Depth First and Breadth First Search - Page 5
       by kirupa  |  13 January 2006

On the previous page, you learned how to implement our two search algorithms in pseudocode and ActionScript. In this page, I will provide an explanation of what the code actually does.

Because both depth first and breadth first search methods contain the same data except for one line, I will not describe each method's code separately.

var origin:Node = nodeOrigin;
var destination:Node = nodeDestination;

In these two lines, you are defining and initializing your origin and destination variables. In order to keep the code example applicable to a wider set of Flash implementations, I am assuming your origin and target nodes are already somehow given to you and stored in the nodeOrigin and nodeDestination variables.

Your implementation of it, if you are using the Graph ADT will be different. In the next page, you will see in my implementation, nodeOrigin and nodeDestination are replaced with something else.

// Creating our Open and Closed Lists
var closedList:Array = new Array();
var openList:Array = new Array();
// Adding our starting point to Open List

I declare our closedList and openList arrays. These arrays store the progress of what we have done so far and a list of what needs to be done.

For the initial step from our algorithm, I add the origin node to our openList. With that done, it's time to get into our loop!

// Loop while openList contains some data.
while (openList.length != 0) {

As long as our openList contains some data, we continue looping. Ideally, openList should always contain some data such as nodes from recently explored neighbors. If openList is empty, besides the loop ending, it also means that you have explored your entire search tree without finding a solution.

// Loop while openList contains some data.
var n:Node = Node(openList.shift());

An array's shift method removes the first item from the array and returns that value. Because I specify that the variable n requires an object of type Node, I typecast our openList.shift() operation with the Node(data) operation. If I did not do that, Flash would give me an error.

The main thing to remember for the rest of this code explanation is that the variable n refers to the current, active node removed from openList.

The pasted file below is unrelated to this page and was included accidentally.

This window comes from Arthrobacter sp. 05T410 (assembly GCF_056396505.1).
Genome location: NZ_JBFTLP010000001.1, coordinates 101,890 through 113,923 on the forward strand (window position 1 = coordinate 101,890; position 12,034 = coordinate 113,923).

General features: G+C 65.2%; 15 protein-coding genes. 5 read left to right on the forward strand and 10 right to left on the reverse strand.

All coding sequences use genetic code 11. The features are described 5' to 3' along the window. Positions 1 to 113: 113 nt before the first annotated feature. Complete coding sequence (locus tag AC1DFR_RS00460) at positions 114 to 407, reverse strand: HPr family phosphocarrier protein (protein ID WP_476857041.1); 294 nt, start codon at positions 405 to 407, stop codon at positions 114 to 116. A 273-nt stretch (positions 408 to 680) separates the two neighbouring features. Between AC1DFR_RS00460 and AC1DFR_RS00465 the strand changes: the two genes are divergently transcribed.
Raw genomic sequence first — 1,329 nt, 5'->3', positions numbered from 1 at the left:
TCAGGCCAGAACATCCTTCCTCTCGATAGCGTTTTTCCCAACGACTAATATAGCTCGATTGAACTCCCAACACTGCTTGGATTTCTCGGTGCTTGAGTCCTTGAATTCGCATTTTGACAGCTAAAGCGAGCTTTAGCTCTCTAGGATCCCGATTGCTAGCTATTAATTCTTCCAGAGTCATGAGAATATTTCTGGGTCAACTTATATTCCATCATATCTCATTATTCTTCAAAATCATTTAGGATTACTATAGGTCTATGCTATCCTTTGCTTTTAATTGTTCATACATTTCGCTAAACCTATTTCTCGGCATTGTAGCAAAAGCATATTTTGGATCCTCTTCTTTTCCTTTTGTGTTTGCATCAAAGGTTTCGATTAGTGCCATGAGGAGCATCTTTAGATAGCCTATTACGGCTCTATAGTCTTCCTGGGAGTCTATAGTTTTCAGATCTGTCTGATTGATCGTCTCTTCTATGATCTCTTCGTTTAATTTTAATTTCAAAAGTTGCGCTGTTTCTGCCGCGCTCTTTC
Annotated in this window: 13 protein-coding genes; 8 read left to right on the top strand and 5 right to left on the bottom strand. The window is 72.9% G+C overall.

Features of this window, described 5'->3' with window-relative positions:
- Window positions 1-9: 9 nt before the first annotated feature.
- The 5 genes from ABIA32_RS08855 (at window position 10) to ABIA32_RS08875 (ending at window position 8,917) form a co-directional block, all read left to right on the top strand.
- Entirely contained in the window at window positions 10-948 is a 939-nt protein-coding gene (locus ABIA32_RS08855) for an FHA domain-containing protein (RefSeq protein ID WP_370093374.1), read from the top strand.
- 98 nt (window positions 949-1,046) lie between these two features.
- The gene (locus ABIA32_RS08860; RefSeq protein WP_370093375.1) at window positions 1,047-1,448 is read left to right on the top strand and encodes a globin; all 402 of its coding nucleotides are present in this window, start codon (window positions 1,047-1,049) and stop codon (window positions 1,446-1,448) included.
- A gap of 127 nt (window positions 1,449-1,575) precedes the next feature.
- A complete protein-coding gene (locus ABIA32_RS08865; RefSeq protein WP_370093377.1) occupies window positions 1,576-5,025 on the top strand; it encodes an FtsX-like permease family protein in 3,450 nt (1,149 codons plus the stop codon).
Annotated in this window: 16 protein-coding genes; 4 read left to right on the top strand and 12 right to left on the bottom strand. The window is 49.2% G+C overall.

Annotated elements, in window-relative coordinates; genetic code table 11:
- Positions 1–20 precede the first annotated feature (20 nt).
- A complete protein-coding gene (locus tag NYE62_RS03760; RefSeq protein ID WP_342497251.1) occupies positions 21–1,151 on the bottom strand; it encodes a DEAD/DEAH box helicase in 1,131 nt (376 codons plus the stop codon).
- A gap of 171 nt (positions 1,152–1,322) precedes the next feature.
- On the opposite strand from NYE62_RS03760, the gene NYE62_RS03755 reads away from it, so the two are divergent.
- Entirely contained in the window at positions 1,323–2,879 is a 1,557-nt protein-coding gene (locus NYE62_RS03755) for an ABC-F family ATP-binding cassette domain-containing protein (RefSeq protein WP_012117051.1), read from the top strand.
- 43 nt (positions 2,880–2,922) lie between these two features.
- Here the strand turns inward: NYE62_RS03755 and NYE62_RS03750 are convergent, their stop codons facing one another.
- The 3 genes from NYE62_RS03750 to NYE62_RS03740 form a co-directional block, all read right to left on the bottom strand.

Thanks to TheCanadian for helping me out with the typecasting syntax.

// Check if node is Destination
if (n == destination) {

I first check if n is our destination. If the current node you are examining is the destination, you are done. I add n to our closedList array and trace the string Done!.

If you are going to be parsing your data or making any modifications to your final output stored in closedList, you would do so right here before the break command.

// Store n's neighbors in array
var neighbors:Array = n.getNeighbors();
var nLength:Number = neighbors.length;

If your program makes it here, it means that n is not our intended destination. We now have to find out who its neighbors are. I use the getNeighbors method on n to return an array of its neighbors.

In order to simplify how future lines of code look, I store the length of our recent neighbors data in the nLength variable.

// Add each neighbor to the beginning of our openList
for (i=0; i< nLength; i++) {
< depends on search method >

This for loop cycles through each of our neighbors and adds the values to openList. The location at which the neighbors get added to our openList (grayed out line) is where the difference between depth first and breadth first searches occur.

The following two subsections explain what the grayed out code does in both our search methods:

Depth First Search
The gray code in a depth first search is replaced with the following:

openList.unshift(neighbors[nLength - i - 1]);

Unshift inserts values at the beginning of our array. Therefore, I add the values to the beginning of our array in reverse; hence the awkward syntax: nLength - i - 1. Let me give you an example.

Let's say my neighbors array contains the following three items: a, b, c. If I were to unshift each item using neighbors[i], in the first iteration of the for loop, the value of a will be added to the first position in our openList. So far so good.

In the second iteration, the value of b will be added to the first position in our openList. So now, openList contains b first, then a: [b, a]. In the third iteration, your openList will look like [c, b, a]. The end result is that the data is reversed!

To avoid the reversal, I add the items to our openList in reverse. First c gets inserted, then b, then a. That works in keeping with our algorithm and examples from the previous pages.

Breadth First Search
The gray code in a breadth first search is replaced with the following:


This is very straightforward. Push adds a value to the end of your array, and since that is what we need to do for breadth first search anyway, we are done...well, almost.

// Add current node to closedList

Finally we are at the end. Since we have already done everything we can to this node (check if it is our destination and get its neighbors), let's retire it by adding it to our closedList array.

With the code explanation out of the way, in the next page, I will provide the source files needed to see these algorithms working for yourself in Flash.

Onwards to the next page!

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